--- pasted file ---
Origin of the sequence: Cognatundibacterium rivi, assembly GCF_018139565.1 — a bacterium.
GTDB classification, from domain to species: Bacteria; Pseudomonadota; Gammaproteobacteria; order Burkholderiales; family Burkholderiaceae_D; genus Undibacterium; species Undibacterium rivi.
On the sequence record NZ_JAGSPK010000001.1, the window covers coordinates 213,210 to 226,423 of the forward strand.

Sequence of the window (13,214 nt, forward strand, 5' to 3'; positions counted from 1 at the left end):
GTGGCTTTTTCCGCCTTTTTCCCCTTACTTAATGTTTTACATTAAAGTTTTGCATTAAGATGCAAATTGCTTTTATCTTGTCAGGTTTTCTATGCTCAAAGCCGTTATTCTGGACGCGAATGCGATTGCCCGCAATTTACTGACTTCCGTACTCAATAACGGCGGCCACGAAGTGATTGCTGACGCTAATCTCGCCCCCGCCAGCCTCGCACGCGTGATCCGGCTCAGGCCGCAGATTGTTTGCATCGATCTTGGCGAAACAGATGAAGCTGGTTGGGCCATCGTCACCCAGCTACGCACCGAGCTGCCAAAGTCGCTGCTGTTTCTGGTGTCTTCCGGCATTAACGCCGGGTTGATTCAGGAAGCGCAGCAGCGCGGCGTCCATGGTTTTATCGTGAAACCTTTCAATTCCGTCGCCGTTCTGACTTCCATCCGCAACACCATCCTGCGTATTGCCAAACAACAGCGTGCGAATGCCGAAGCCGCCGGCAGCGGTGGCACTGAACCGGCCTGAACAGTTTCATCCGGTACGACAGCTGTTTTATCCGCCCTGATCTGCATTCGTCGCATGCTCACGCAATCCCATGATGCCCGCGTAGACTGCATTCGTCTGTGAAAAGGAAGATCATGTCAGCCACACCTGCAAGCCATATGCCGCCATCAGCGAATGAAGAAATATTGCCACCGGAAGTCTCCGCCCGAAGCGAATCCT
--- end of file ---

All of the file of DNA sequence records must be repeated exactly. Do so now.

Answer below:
Origin of the sequence: Cognatundibacterium rivi, assembly GCF_018139565.1 — a bacterium.
GTDB classification, from domain to species: Bacteria; Pseudomonadota; Gammaproteobacteria; order Burkholderiales; family Burkholderiaceae_D; genus Undibacterium; species Undibacterium rivi.
On the sequence record NZ_JAGSPK010000001.1, the window covers coordinates 213,210 to 226,423 of the forward strand.

Sequence of the window (13,214 nt, forward strand, 5' to 3'; positions counted from 1 at the left end):
GTGGCTTTTTCCGCCTTTTTCCCCTTACTTAATGTTTTACATTAAAGTTTTGCATTAAGATGCAAATTGCTTTTATCTTGTCAGGTTTTCTATGCTCAAAGCCGTTATTCTGGACGCGAATGCGATTGCCCGCAATTTACTGACTTCCGTACTCAATAACGGCGGCCACGAAGTGATTGCTGACGCTAATCTCGCCCCCGCCAGCCTCGCACGCGTGATCCGGCTCAGGCCGCAGATTGTTTGCATCGATCTTGGCGAAACAGATGAAGCTGGTTGGGCCATCGTCACCCAGCTACGCACCGAGCTGCCAAAGTCGCTGCTGTTTCTGGTGTCTTCCGGCATTAACGCCGGGTTGATTCAGGAAGCGCAGCAGCGCGGCGTCCATGGTTTTATCGTGAAACCTTTCAATTCCGTCGCCGTTCTGACTTCCATCCGCAACACCATCCTGCGTATTGCCAAACAACAGCGTGCGAATGCCGAAGCCGCCGGCAGCGGTGGCACTGAACCGGCCTGAACAGTTTCATCCGGTACGACAGCTGTTTTATCCGCCCTGATCTGCATTCGTCGCATGCTCACGCAATCCCATGATGCCCGCGTAGACTGCATTCGTCTGTGAAAAGGAAGATCATGTCAGCCACACCTGCAAGCCATATGCCGCCATCAGCGAATGAAGAAATATTGCCACCGGAAGTCTCCGCCCGAAGCGAATCCT